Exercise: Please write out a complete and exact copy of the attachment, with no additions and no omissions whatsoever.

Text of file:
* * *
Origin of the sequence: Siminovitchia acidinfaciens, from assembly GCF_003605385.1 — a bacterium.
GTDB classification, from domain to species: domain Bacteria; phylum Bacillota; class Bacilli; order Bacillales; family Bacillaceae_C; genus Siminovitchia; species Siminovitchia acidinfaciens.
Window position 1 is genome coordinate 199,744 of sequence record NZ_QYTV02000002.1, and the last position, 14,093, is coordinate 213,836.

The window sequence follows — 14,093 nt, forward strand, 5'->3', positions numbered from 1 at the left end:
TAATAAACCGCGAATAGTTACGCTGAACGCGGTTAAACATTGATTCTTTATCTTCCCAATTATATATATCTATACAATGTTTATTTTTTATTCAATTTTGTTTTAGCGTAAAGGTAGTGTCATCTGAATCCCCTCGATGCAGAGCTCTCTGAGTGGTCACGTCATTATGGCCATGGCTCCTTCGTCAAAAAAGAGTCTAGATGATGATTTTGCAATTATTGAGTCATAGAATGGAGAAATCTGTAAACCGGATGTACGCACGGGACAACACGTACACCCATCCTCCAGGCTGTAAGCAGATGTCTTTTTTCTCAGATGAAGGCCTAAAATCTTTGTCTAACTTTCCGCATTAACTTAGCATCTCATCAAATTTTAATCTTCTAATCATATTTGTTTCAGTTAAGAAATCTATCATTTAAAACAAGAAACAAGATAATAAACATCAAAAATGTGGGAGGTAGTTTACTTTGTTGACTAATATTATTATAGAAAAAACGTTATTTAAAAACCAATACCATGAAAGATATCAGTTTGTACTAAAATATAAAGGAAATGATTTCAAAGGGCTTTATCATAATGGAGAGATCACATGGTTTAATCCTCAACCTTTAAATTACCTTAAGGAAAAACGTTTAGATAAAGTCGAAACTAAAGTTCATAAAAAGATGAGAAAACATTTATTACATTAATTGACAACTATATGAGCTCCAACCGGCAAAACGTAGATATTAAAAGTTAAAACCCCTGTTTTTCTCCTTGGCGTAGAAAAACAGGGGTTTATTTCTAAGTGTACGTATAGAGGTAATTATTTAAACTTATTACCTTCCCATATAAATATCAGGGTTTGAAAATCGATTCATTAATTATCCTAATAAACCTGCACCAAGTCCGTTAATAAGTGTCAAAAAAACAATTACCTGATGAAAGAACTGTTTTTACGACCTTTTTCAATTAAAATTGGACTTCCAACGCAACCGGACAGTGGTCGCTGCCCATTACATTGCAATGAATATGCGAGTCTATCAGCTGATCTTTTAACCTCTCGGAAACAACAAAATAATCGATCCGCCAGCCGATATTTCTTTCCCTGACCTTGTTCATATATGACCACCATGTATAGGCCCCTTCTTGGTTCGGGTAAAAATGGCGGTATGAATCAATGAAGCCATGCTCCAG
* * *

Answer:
Origin of the sequence: Siminovitchia acidinfaciens, from assembly GCF_003605385.1 — a bacterium.
GTDB classification, from domain to species: domain Bacteria; phylum Bacillota; class Bacilli; order Bacillales; family Bacillaceae_C; genus Siminovitchia; species Siminovitchia acidinfaciens.
Window position 1 is genome coordinate 199,744 of sequence record NZ_QYTV02000002.1, and the last position, 14,093, is coordinate 213,836.

The window sequence follows — 14,093 nt, forward strand, 5'->3', positions numbered from 1 at the left end:
TAATAAACCGCGAATAGTTACGCTGAACGCGGTTAAACATTGATTCTTTATCTTCCCAATTATATATATCTATACAATGTTTATTTTTTATTCAATTTTGTTTTAGCGTAAAGGTAGTGTCATCTGAATCCCCTCGATGCAGAGCTCTCTGAGTGGTCACGTCATTATGGCCATGGCTCCTTCGTCAAAAAAGAGTCTAGATGATGATTTTGCAATTATTGAGTCATAGAATGGAGAAATCTGTAAACCGGATGTACGCACGGGACAACACGTACACCCATCCTCCAGGCTGTAAGCAGATGTCTTTTTTCTCAGATGAAGGCCTAAAATCTTTGTCTAACTTTCCGCATTAACTTAGCATCTCATCAAATTTTAATCTTCTAATCATATTTGTTTCAGTTAAGAAATCTATCATTTAAAACAAGAAACAAGATAATAAACATCAAAAATGTGGGAGGTAGTTTACTTTGTTGACTAATATTATTATAGAAAAAACGTTATTTAAAAACCAATACCATGAAAGATATCAGTTTGTACTAAAATATAAAGGAAATGATTTCAAAGGGCTTTATCATAATGGAGAGATCACATGGTTTAATCCTCAACCTTTAAATTACCTTAAGGAAAAACGTTTAGATAAAGTCGAAACTAAAGTTCATAAAAAGATGAGAAAACATTTATTACATTAATTGACAACTATATGAGCTCCAACCGGCAAAACGTAGATATTAAAAGTTAAAACCCCTGTTTTTCTCCTTGGCGTAGAAAAACAGGGGTTTATTTCTAAGTGTACGTATAGAGGTAATTATTTAAACTTATTACCTTCCCATATAAATATCAGGGTTTGAAAATCGATTCATTAATTATCCTAATAAACCTGCACCAAGTCCGTTAATAAGTGTCAAAAAAACAATTACCTGATGAAAGAACTGTTTTTACGACCTTTTTCAATTAAAATTGGACTTCCAACGCAACCGGACAGTGGTCGCTGCCCATTACATTGCAATGAATATGCGAGTCTATCAGCTGATCTTTTAACCTCTCGGAAACAACAAAATAATCGATCCGCCAGCCGATATTTCTTTCCCTGACCTTGTTCATATATGACCACCATGTATAGGCCCCTTCTTGGTTCGGGTAAAAATGGCGGTATGAATCAATGAAGCCATGCTCCAG